Day 1: Departure from Ushuaia In the afternoon, we embark in Ushuaia, Tierra del Fuego, Argentina, the southernmost city in the world located at the Beagle Channel and sail through this scenic waterway for the rest of the evening. Days 2 - 3: At sea During these two days we sail across the Drake Passage. When we cross the Antarctic Convergence, we arrive in the circum-Antarctic upwelling zone. In this area we may see Wandering Albatrosses, Grey Headed Albatrosses, Black- browed Albatrosses, Light- mantled Sooty Albatrosses, Cape Pigeons, Southern Fulmars, Wilson’s Storm Petrels, Blue Petrels and Antarctic Petrels. Near the South Shetland Islands, we spot our first icebergs. The Master of the vessel may decide to sail the narrow English Strait between Robert Island and Greenwich Island or Mc Farlane Strait between Greenwich Island and Livingston Island if the conditions are favorable. Then we might be able to enter Antarctic waters in the late evening of the third day and see Aitcho Island at the South Shetlands. If the conditions do not allow us to manoeuvre through the English Strait then we continue sailing South of Livingston. These volcanic islands or the South Shetlands are windswept and often shrouded in mist and fog, but do offer subtle pleasures. There is a nice variety of flora (mosses, lichens and flowering grasses) and fauna, such as Gentoo Penguins, Chinstrap Penguins and southern Giant Petrels. Days 4 - 9: Antarctica We may start our first day in Antarctica with a landing at Hannah Point, where we will find a nice variety of Gentoo Penguins, Chinstraps and southern Giant Petrels, as well as Elephant Seals hauling out on the beach. At Deception Island, we will try to land. Deception itself is a sub ducted crater, which opens into the sea, creating a natural harbour for the ship. Here we find hot springs, an abandoned whaling station, thousands of Cape Pigeons and many Dominican Gulls, Brown and South Polar Skuas and Antarctic Terns. Wilson’s Storm Petrels and Black-bellied Storm Petrels nest in the ruins of the whaling station in Whalers Bay. Good walkers may hike from Baily Head over the ridge of the crater into Whalers Bay, while our ship braves its entrance into the crater through the spectacular Neptune’s Bellow into the ring of Deception Island. On our way further South we will sail to Orne Islands with large colonies of Chinstrap Penguins and a beautiful view across the Gerlache Strait or to Cuverville Island, a small precipitous island, nestled between the mountains of the Antarctic Peninsula and Danco Island. It contains a large colony of Gentoo Penguins and breeding pairs of Brown Skuas. In Neko Harbour and Paradise Bay with its myriad icebergs and deep cut fjords, we have the opportunity to set foot on the Antarctic Continent. We shall have the opportunity for zodiac cruising between the icebergs in the inner parts of the fjords. We sail through the spectacular Lemaire Channel to Petermann Island offering Adelie Penguins and Blue-eyed Shags. We also try to land at Pleneau Island with Elephant Seals and fair chances to encounter Humpback, Minke and Fin Whales. We head south along the Argentine Islands to Crystal Sound, south of the polar circle. The landscape is very impressive with very high mountains and huge glaciers. At the Fish Islands we land at one of the southernmost Adelie Penguin and Blue-eyed Shag colonies in the Antarctic Peninsula. At Detaille Island, south of the Polar Circle, in Crystal Sound we reach probably our farthest south. Sailing north again through Neumayer Channel and Gerlache Strait, we arrive at the Melchior Islands with a very beautiful landscape with icebergs, where we may encounter Leopard Seals, Crabeater Seals and whales. Days 10 - 11: At sea On our way north we are again followed by a great selection of seabirds while crossing the Drake Passage. Day 12: Arrival in Ushuaia We arrive in the morning in Ushuaia and disembark. PLEASE NOTE: A typical itinerary to the Polar Circle & Antarctic Peninsula is illustrated below. All itineraries are for guidance only. Programs may vary depending on local ice and weather conditions, the availability of landing sites and opportunities to see wildlife. The final itinerary will be determined by the Expedition Leader on board. Flexibility is paramount for expedition cruises.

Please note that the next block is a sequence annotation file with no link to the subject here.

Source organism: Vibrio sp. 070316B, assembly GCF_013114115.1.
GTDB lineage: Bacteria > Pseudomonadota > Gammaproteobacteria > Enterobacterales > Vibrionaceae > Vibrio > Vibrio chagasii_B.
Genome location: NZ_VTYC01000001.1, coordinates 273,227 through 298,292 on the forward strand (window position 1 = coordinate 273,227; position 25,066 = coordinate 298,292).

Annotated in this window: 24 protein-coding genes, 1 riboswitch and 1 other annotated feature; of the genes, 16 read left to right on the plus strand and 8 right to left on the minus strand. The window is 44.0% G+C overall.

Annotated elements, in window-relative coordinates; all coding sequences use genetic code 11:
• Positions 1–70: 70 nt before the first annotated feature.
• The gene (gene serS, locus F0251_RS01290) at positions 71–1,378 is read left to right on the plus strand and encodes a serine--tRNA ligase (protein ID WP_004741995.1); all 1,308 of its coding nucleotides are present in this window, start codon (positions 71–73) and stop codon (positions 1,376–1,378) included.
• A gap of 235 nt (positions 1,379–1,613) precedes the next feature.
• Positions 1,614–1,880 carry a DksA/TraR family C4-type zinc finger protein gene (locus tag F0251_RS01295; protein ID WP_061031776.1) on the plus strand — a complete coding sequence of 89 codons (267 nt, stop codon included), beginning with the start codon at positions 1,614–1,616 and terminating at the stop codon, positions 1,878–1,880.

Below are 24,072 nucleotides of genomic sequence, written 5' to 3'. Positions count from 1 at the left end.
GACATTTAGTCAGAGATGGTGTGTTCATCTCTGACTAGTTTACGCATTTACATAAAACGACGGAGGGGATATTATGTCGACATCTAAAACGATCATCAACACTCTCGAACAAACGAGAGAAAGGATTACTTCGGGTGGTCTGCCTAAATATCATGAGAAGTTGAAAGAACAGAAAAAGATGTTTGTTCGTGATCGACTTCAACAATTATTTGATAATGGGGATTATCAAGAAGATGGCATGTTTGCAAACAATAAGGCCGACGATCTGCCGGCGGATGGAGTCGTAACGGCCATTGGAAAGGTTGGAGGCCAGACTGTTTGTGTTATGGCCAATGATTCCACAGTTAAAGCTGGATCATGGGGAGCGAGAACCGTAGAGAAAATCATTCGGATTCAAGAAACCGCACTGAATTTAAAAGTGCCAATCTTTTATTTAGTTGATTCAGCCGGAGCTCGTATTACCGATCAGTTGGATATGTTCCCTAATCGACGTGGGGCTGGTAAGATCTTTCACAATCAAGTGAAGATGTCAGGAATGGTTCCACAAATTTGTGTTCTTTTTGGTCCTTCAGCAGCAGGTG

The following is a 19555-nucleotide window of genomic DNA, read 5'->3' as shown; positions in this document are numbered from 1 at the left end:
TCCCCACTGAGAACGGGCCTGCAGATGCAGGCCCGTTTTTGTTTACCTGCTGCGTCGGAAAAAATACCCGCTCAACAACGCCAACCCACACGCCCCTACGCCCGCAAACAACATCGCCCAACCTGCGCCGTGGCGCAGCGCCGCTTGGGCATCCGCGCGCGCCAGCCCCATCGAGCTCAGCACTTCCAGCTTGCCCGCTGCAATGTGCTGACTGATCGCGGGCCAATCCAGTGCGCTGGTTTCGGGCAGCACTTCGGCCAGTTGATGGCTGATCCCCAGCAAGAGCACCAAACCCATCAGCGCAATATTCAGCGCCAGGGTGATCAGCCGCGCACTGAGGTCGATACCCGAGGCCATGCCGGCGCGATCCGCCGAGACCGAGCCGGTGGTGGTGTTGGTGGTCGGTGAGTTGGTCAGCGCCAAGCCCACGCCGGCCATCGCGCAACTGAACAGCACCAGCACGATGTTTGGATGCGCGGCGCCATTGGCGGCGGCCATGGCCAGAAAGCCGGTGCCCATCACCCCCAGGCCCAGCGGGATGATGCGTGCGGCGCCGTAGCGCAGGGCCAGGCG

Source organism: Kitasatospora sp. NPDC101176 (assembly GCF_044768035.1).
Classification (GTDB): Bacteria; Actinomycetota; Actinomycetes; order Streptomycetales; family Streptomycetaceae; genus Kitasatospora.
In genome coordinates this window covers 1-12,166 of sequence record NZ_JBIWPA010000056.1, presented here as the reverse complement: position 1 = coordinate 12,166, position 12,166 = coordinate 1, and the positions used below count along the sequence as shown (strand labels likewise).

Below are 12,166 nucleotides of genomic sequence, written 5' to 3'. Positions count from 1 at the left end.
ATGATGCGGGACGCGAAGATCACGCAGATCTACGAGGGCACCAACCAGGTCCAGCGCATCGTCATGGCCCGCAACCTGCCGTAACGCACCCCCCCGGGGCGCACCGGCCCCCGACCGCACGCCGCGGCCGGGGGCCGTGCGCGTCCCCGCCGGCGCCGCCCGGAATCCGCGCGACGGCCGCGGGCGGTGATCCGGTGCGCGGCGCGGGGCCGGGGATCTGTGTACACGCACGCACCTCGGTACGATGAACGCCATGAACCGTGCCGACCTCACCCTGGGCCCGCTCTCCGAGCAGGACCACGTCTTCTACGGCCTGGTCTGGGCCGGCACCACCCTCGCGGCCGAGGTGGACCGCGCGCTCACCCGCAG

M/V "Plancius" was built in 1976 as an oceanographic research vessel for the Royal Dutch Navy and was named "Hr. Ms. Tydeman". The ship sailed for the Dutch Navy until June 2004 and was completely rebuilt as a 114-passenger vessel in 2009. M/V "Plancius" complies with the latest SOLAS-regulations (Safety Of Life At Sea), is classed by Lloyd's Register in London and flies the Dutch flag. M/V "Plancius" accommodates 114 passengers in 53 passenger cabins with private toilet and shower in 4 quadruple porthole cabins, 2 triple porthole cabins, 9 twin porthole cabins, 26 twin cabins with window and 2 twin deluxe cabins, all (ca. 15 square metres) and 10 twin superior cabins (ca. 21 square metres).